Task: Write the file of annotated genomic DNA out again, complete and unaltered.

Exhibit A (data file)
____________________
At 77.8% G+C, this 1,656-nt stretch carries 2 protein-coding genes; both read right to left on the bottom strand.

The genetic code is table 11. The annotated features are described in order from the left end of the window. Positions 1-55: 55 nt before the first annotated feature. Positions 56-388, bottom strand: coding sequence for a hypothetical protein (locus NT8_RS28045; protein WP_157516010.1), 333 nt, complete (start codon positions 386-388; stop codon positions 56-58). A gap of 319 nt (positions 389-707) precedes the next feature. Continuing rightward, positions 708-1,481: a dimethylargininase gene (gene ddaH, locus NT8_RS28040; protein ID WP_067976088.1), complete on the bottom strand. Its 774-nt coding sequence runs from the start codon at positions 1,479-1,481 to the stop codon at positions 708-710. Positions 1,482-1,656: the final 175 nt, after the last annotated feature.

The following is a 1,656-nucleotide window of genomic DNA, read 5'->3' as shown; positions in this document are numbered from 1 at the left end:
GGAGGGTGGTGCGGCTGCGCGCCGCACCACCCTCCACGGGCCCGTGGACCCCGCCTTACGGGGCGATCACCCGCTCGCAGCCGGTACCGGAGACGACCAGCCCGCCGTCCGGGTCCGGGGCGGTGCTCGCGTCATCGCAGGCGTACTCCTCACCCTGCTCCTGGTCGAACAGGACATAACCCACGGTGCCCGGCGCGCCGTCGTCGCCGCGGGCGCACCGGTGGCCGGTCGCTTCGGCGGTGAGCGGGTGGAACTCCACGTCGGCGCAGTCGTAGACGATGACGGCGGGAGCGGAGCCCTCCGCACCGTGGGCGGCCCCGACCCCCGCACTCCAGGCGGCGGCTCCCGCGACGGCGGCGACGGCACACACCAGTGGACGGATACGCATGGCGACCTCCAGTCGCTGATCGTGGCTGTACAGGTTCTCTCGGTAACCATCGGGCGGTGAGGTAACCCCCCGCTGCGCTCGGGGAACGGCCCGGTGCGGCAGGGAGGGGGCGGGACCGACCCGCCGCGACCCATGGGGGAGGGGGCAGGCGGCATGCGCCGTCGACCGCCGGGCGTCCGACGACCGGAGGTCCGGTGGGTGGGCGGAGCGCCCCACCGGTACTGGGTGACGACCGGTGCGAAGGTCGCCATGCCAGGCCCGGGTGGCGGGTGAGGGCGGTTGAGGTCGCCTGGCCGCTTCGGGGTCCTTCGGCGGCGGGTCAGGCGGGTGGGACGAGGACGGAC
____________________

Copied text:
At 77.8% G+C, this 1,656-nt stretch carries 2 protein-coding genes; both read right to left on the bottom strand.

The genetic code is table 11. The annotated features are described in order from the left end of the window. Positions 1-55: 55 nt before the first annotated feature. Positions 56-388, bottom strand: coding sequence for a hypothetical protein (locus NT8_RS28045; protein WP_157516010.1), 333 nt, complete (start codon positions 386-388; stop codon positions 56-58). A gap of 319 nt (positions 389-707) precedes the next feature. Continuing rightward, positions 708-1,481: a dimethylargininase gene (gene ddaH, locus NT8_RS28040; protein ID WP_067976088.1), complete on the bottom strand. Its 774-nt coding sequence runs from the start codon at positions 1,479-1,481 to the stop codon at positions 708-710. Positions 1,482-1,656: the final 175 nt, after the last annotated feature.

The following is a 1,656-nucleotide window of genomic DNA, read 5'->3' as shown; positions in this document are numbered from 1 at the left end:
GGAGGGTGGTGCGGCTGCGCGCCGCACCACCCTCCACGGGCCCGTGGACCCCGCCTTACGGGGCGATCACCCGCTCGCAGCCGGTACCGGAGACGACCAGCCCGCCGTCCGGGTCCGGGGCGGTGCTCGCGTCATCGCAGGCGTACTCCTCACCCTGCTCCTGGTCGAACAGGACATAACCCACGGTGCCCGGCGCGCCGTCGTCGCCGCGGGCGCACCGGTGGCCGGTCGCTTCGGCGGTGAGCGGGTGGAACTCCACGTCGGCGCAGTCGTAGACGATGACGGCGGGAGCGGAGCCCTCCGCACCGTGGGCGGCCCCGACCCCCGCACTCCAGGCGGCGGCTCCCGCGACGGCGGCGACGGCACACACCAGTGGACGGATACGCATGGCGACCTCCAGTCGCTGATCGTGGCTGTACAGGTTCTCTCGGTAACCATCGGGCGGTGAGGTAACCCCCCGCTGCGCTCGGGGAACGGCCCGGTGCGGCAGGGAGGGGGCGGGACCGACCCGCCGCGACCCATGGGGGAGGGGGCAGGCGGCATGCGCCGTCGACCGCCGGGCGTCCGACGACCGGAGGTCCGGTGGGTGGGCGGAGCGCCCCACCGGTACTGGGTGACGACCGGTGCGAAGGTCGCCATGCCAGGCCCGGGTGGCGGGTGAGGGCGGTTGAGGTCGCCTGGCCGCTTCGGGGTCCTTCGGCGGCGGGTCAGGCGGGTGGGACGAGGACGGAC